Brent Goodwin. PHOTO/STEVE RENDLE

PAM GRAHAM
pam.graham@age.co.nz

Masterton businessman Brent Goodwin is not standing for Masterton District Council again because he can no longer work with it as an organisation. But he is standing for Masterton Community Trust, though he has concerns with the level of disclosure to it from Trust House.

“I’m leaving because of the massive change in direction at council which I can no longer work with,” he said on Wednesday.

There had been a 60 per cent increase in staff in the past five years with no discernible matching lift in performance or services generally, and rates rises were always way ahead of inflation, he said.

Many councillors were cheerleaders and were so devoid of governance grit they would sooner spend a meeting debating what to do with dog registrations than pressing staff to seek improvements for operations or projects, he said.

The result was the public were kept in the dark.

He felt scrutiny of the council was also undermined by a rise in the number of public relations staff it employed, while at the same time the size of the media was shrinking.

“Council seems to be more image than performance conscious,” he said.

He has been on the council for about 15 years with a break in service for one term, two terms ago.

At council meetings he is frequently a critic of the number of staff the council employs and also the $295,000 the council provides each year in funding to Aratoi, Wairarapa Museum of Art and History.

He frequently queries the visitor numbers the museum provides.

Goodwin is wanting to continue with Masterton Community Trust, formerly the Masterton Licensing Trust, and is standing to be a member of the trust.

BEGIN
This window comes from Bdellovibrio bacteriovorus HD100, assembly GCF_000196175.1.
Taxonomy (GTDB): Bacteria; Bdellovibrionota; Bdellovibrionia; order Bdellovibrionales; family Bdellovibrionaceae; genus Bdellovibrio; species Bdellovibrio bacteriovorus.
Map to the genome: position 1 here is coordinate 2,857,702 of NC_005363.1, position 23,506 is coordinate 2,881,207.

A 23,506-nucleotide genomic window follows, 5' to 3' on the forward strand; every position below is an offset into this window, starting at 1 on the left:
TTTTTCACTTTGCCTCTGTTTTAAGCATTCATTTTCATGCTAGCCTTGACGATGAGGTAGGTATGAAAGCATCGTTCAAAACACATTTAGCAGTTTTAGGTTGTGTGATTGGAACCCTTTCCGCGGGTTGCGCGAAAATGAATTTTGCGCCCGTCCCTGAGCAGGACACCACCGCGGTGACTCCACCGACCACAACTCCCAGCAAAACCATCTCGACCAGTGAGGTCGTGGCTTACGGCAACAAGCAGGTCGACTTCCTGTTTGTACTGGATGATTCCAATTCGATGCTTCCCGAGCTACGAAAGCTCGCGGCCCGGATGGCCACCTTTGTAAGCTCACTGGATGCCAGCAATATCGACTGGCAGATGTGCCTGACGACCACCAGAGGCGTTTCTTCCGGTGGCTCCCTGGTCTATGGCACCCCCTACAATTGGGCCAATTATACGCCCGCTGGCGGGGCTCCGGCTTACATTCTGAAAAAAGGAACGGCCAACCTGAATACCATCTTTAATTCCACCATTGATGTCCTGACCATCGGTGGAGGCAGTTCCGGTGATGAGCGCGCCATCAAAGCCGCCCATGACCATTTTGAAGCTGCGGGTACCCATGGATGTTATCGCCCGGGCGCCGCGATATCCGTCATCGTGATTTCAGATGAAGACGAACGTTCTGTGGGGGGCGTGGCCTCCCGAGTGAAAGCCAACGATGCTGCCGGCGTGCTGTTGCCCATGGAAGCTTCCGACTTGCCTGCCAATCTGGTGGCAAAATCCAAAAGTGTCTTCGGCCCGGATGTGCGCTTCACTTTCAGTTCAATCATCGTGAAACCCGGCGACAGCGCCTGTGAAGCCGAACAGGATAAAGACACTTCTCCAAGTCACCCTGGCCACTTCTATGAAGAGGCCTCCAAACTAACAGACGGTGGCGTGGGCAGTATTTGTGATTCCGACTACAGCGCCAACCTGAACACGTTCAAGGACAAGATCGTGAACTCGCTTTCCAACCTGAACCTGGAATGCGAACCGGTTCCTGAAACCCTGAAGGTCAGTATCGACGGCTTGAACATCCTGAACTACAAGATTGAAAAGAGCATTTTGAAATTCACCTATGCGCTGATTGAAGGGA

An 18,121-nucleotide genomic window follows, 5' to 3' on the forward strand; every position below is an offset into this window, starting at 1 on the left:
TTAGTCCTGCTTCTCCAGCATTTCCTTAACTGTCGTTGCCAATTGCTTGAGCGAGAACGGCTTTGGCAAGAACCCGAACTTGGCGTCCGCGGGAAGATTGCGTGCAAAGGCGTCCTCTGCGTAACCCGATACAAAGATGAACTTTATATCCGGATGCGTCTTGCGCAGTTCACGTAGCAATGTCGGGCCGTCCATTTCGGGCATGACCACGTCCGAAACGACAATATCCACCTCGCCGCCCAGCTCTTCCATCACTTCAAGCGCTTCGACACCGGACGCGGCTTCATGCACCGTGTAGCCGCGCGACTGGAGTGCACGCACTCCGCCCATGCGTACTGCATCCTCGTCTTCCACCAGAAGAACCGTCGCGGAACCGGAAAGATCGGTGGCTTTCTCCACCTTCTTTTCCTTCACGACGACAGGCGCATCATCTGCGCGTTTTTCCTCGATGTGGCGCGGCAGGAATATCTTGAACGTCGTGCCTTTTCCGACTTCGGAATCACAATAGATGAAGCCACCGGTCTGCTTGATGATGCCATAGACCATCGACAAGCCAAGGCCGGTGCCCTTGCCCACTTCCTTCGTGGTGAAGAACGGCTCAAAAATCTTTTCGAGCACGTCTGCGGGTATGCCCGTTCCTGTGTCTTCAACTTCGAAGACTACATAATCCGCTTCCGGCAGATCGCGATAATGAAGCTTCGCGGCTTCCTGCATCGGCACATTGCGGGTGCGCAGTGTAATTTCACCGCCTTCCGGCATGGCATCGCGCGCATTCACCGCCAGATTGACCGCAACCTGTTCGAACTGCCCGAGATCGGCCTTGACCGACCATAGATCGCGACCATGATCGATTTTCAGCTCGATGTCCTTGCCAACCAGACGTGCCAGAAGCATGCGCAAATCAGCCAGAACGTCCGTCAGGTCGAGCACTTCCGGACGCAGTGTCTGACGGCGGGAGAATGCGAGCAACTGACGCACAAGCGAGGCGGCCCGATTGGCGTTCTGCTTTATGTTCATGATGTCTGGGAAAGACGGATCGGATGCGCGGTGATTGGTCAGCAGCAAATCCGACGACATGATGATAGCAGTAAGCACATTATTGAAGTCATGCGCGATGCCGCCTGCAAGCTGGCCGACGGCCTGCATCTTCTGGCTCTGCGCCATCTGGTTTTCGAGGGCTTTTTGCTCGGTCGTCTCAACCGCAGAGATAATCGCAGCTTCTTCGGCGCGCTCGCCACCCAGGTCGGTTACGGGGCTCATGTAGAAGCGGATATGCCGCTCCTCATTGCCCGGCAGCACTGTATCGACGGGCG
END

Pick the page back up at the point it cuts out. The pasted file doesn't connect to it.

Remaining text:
The trust is a 94 per cent shareholder in Trust House Ltd, which is where all the assets, including 485 residential rental properties, are held.

Goodwin has been on the trust for a term and isn’t happy with the level of financial disclosure for the former state houses Trust House purchased for a bargain $19,000 each many years ago.

He was trying to work out if the profit from the houses seemingly vanished into overheads of the gambling empire.

“I’m hopeful that this election there will be some new candidates wanting to challenge the status quo.

“This organisation is worth $80 million. The shareholding public owns this and gets very little in return.”

He said Masterton gamblers dropped more than $5m a year into trust pokies.

This combined with rental income from the houses was some $8m a year that was seemingly taken out of the community, while the trust only gave back $2m in community grants.

Goodwin said the trust needed to be more transparent in its operations because even as a trustee he felt he was kept in the dark.

“Their books are not fully opened, even to trustees. With stronger leadership we can improve this.”

Carter joins SWDC mayoral race
Four in running for mayor

MARCUS ANSELM
marcus.anselm@age.co.nz

Lee Carter. PHOTO/SUPPLIED

South Wairarapa councillor Lee Carter will challenge incumbent Viv Napier in October’s mayoral election.

Carter, who is also running to retain her Featherston Ward seat, announced her candidacy on Wednesday.

“In my time on council I have found it to be antiquated, with little having changed in 15 years,” she said.

“A council is only as good as the governance table allows it to be. We need to get better at communicating the complexities, the costs and delivery of work, particularly the larger and more complex capital projects.”

Carter also responded to comment on her attendance figures at council – 33 out of 40 meetings – the worst of the councillors.

“Highlighting meeting attendance is important,” she said.

“However, more importantly the question should be asked ‘what value and quality did councillors bring to the table when they were in attendance?’

“I ran for council openly acknowledging that I worked fulltime in Wellington.

“I have found the current council meeting system to be old fashioned and it does not cater for this day and age where many people work.

“We must provide opportunities for a variety of people to be a part of creating our future.”

Napier has confirmed she would stand for a second term.

Former councillor Dayle Harwood has also stated his intention to run, and Alex Beijen, a Martinborough resident, has also been confirmed.

Candidates must submit paperwork by noon, Friday, August 16. Polling day is Saturday, October 12.